Another week, another problem with Boeing's troubled commercial airplanes program.
As you've probably heard by now, inspections centering on a Honeywell -manufactured emergency transmitter, that may or may not have been related to a fire aboard an Ethiopian Airlines-operated 787 two weeks ago, have revealed multiple instances of "wiring damage" aboard 787s in the service of airlines ANA and United Continental . This news -- part of a litany of woes involving Boeing planes these past few weeks -- helped to shave 1.3% off Boeing's share price over the course of the week.
But don't you be distracted. Don't lose sight of the bigger picture. Because as frightening as some of these headlines may be to investors, the truth is that Boeing is flying along just fine.
You see, in addition to all the wondering about wiring, we also got some definitively good news out of Boeing last week -- its Q2 earnings report, which came out Wednesday, and featured:
11% earnings growth to $1.41 per share.
Revenues up 9%.
Operating profit margins up 40 basis points.
Operating cash flow that nearly quadrupled to $3.5 billion.
To top it all off, here at the halfway mark, Boeing increased its earnings guidance for the full year to as much as $5.30 per share and said that revenues could come in as high as $86 billion as cuts to defense and space exploration spending turn out to be not quite so deep as feared.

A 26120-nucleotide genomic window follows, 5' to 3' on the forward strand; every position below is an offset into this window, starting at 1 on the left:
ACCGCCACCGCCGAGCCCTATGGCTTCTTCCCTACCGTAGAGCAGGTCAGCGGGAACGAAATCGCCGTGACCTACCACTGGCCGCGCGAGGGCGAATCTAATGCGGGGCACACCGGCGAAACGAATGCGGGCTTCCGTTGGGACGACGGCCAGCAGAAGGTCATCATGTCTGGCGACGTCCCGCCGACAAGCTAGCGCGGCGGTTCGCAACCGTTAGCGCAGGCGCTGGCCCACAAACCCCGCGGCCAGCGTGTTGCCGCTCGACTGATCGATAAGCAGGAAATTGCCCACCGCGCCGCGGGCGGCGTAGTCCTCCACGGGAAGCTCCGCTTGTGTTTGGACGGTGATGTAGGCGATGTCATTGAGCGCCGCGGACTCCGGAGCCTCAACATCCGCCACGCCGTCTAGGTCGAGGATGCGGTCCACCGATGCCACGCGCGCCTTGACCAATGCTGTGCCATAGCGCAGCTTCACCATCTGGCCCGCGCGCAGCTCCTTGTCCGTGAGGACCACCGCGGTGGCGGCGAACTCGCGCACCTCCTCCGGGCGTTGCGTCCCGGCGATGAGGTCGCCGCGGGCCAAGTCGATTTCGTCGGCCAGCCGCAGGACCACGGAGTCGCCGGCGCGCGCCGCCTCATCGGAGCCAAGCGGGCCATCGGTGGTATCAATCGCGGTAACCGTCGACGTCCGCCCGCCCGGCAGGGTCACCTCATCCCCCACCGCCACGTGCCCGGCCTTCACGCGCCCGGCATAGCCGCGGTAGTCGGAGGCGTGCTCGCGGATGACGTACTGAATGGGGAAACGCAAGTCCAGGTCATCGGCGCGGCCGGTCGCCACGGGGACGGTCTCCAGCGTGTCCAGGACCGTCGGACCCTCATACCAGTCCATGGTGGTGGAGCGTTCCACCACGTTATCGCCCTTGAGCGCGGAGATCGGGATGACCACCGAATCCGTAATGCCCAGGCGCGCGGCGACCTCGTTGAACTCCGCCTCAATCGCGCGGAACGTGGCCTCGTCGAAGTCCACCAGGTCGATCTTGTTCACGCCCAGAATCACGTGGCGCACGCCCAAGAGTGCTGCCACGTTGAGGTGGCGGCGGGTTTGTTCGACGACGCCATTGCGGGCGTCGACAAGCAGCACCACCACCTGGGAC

A bit of perspective, please
To put it mildly, these are not the kind of numbers you'd expect to see from a company in trouble, and whose customers fear to buy its products. Actually, the contrary is more likely true.
You see, crucial to the good news at Boeing is that backlog at the company grew $40 billion, largely from new orders received in the second quarter. That means Boeing's order book grew 11%, or, put another way, Boeing is taking in orders even faster than it collects revenue on old orders already delivered -- a clear indication that revenue growth is accelerating.
How fast is Boeing growing? Analysts say earnings will grow upwards of 13% annually over the next five years. Meanwhile, the company's stock sells for just 10.2 times trailing free cash flow. That suggests that Boeing is stock is cheap even if growth is not accelerating.
Now, add on a 1.8% dividend tailwind, and I think the investors who sold Boeing shares last week have made a big mistake. This stock is a bargain, and despite a few issues with its newest plane, Boeing won't just survive. It'll downright thrive.
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The article Despite a Few Loose Wires, Boeing's a Bargain originally appeared on Fool.com.
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